Found 1 items, similar to Little go.
English → English
Definition: Little go
1. Act; working; operation. [Obs.]
So gracious were the goes of marriage. --Marston.
2. A circumstance or occurrence; an incident. [Slang]
This is a pretty go. --Dickens.
3. The fashion or mode; as, quite the go. [Colloq.]
4. Noisy merriment; as, a high go. [Colloq.]
5. A glass of spirits. [Slang]
6. Power of going or doing; energy; vitality; perseverance;
push; as, there is no go in him. [Colloq.]
7. (Cribbage) That condition in the course of the game when a
player can not lay down a card which will not carry the
aggregate count above thirty-one.
8. Something that goes or is successful; a success; as, he
made a go of it; also, an agreement.
said Fleming, “is it a go?”
[Webster 1913 Suppl.]
, Little go
, the final and the preliminary
examinations for a degree. [Slang, Eng. Univ.]
, a failure; a fiasco. [Slang] --Thackeray.
On the go
, moving about; unsettled. [Colloq.]
(l[i^]t"t'l), a. [The regular comparative and
superlative of this word, littler and littlest, are often
used as comparatives of the sense small; but in the sense
few, less, or, rarely, lesser is the proper comparative and
least is the superlative. See Lesser
. The regular form,
littlest, occurs also in some of the English provinces, and
occasionally in colloquial language. “ Where love is great,
the littlest doubts are fear.”
--Shak.] [OE. litel, lutel,
AS. l[=y]tel, l[=i]tel, l[=y]t; akin to OS. littil, D.
luttel, LG. l["u]tt, OHG. luzzil, MHG. l["u]tzel; and perh.
to AS. lytig deceitful, lot deceit, Goth. liuts deceitful,
lut[=o]n to deceive; cf. also Icel. l[=i]till little, Sw.
liten, Dan. liden, lille, Goth. leitils, which appear to have
a different root vowel.]
1. Small in size or extent; not big; diminutive; -- opposed
; as, a little body; a little animal; a
little piece of ground; a little hill; a little distance;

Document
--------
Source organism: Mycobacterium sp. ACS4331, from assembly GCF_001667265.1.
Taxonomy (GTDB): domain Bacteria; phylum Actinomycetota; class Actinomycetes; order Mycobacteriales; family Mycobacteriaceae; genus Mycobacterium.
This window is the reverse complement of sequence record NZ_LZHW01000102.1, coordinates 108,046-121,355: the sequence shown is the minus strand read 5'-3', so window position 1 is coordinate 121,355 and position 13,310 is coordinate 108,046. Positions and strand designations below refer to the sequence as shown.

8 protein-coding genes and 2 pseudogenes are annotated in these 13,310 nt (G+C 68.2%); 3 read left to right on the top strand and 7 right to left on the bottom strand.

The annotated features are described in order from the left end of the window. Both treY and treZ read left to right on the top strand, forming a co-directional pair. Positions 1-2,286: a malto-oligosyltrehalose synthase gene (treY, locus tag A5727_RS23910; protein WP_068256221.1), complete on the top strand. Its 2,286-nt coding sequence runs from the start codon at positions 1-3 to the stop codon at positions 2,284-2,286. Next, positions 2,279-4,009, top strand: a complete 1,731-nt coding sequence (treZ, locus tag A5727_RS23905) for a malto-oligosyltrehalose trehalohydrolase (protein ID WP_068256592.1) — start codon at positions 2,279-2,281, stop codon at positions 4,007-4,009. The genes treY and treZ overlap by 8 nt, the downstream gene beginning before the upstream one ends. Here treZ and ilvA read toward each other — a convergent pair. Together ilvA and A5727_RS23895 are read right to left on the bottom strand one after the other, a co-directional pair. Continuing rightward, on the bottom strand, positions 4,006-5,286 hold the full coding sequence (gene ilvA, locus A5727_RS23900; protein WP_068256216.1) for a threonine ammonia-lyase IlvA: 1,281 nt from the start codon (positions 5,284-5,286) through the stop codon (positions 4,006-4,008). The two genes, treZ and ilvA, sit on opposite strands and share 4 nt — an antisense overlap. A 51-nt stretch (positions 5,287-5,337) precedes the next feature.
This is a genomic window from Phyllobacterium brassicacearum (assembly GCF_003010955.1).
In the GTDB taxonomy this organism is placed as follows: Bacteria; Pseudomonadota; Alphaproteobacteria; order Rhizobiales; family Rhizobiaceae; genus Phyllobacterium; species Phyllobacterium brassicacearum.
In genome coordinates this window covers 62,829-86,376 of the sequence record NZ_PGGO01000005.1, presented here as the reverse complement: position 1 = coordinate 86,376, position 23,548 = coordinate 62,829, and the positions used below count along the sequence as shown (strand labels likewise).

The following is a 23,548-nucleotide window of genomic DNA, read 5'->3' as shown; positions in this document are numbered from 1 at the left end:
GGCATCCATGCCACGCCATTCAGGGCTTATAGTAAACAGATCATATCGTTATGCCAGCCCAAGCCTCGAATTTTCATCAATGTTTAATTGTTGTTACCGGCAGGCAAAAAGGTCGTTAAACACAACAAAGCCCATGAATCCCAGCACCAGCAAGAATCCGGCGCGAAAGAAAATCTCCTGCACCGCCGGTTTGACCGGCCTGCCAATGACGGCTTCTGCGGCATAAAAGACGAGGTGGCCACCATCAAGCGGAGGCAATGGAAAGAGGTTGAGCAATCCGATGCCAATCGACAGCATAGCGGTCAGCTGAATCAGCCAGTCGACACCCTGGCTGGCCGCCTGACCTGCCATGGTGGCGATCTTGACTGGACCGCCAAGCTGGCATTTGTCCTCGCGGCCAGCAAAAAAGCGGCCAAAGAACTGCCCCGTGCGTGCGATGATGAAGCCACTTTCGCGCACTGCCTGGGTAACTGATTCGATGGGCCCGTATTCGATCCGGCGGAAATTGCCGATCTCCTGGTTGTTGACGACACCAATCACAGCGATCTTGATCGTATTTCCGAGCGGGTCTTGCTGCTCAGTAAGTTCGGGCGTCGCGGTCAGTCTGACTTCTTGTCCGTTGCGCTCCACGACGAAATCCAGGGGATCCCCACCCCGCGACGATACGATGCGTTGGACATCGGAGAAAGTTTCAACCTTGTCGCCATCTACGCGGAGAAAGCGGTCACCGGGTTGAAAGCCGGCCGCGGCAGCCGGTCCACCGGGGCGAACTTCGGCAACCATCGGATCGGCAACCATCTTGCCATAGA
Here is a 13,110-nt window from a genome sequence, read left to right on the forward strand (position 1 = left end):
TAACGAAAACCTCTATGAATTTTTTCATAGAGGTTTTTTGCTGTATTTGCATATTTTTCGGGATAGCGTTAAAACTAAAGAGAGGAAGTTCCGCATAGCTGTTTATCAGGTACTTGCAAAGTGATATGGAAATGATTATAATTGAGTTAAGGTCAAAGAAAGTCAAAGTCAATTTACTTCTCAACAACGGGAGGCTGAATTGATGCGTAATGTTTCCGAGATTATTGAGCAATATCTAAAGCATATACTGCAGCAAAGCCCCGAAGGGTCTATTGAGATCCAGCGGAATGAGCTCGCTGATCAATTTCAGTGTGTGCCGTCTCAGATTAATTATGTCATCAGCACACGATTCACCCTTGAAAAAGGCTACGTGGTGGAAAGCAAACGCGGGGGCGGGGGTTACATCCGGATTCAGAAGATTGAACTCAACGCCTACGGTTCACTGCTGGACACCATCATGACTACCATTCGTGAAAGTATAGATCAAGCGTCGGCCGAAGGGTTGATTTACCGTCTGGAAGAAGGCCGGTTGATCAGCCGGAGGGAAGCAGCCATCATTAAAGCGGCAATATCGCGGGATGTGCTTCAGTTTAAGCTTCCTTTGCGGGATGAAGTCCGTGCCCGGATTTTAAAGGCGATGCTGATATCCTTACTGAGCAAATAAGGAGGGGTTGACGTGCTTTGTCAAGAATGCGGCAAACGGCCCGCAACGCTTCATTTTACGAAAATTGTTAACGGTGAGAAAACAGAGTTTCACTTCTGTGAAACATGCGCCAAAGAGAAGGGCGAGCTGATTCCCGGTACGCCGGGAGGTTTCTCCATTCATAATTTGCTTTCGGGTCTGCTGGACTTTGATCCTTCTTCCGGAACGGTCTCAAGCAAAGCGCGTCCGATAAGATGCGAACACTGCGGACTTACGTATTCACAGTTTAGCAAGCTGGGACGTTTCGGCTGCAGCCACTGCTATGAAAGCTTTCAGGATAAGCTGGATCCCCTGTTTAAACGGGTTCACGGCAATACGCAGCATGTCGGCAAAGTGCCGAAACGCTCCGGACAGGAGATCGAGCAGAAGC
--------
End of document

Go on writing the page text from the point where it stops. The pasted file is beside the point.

a little child.
He sought to see Jesus who he was; and could not for
the press, because he was little of stature. --Luke
2. Short in duration; brief; as, a little sleep.
Best him enough: after a little time,
I'll beat him too. --Shak.
3. Small in quantity or amount; not much; as, a little food;
a little air or water.
Conceited of their little wisdoms, and doting upon
their own fancies. --Barrow.
4. Small in dignity, power, or importance; not great;
When thou wast little in thine own sight, wast thou
not made the head of the tribes? --I Sam. xv.
5. Small in force or efficiency; not strong; weak; slight;
inconsiderable; as, little attention or exertion;little
effort; little care or diligence.
By sad experiment I know
How little weight my words with thee can find.
6. Small in extent of views or sympathies; narrow; shallow;
contracted; mean; illiberal; ungenerous.
The long-necked geese of the world that are ever
Because their natures are little. --Tennyson.
. (Zo["o]l.) See Chief hare
, an Englishman opposed to territorial
expansion of the British Empire. See Antiimperialism
, the fourth and smallest finger of the hand.
(Eng. Universities), a public examination about
the middle of the course, which is less strict and
important than the final one; -- called also smalls
, under Great
(R. C. Ch.), the offices of prime, tierce,
sext, and nones. Vespers and compline are sometimes
, or Little neck
(Zo["o]l.), the quahog,
or round clam.
, young children.
The men, and the women, and the little ones. --Deut.
, a disease of peaches in which the fruit is
much dwarfed, and the leaves grow small and thin. The
cause is not known.
, Rhode Island; -- a nickname alluding to its
small size. It is the smallest State of the United States.
Little Sisters of the Poor
(R. C. Ch.), an order of women
who care for old men and women and infirm poor, for whom
special houses are built. It was established at St.
Servan, Britany, France, in 1840, by the Abb['e] Le
(Bridge Whist), the winning of 12 out of the 13
tricks. It counts 20 points on the honor score. Contrasted
with grand slam
[Webster 1913 Suppl.]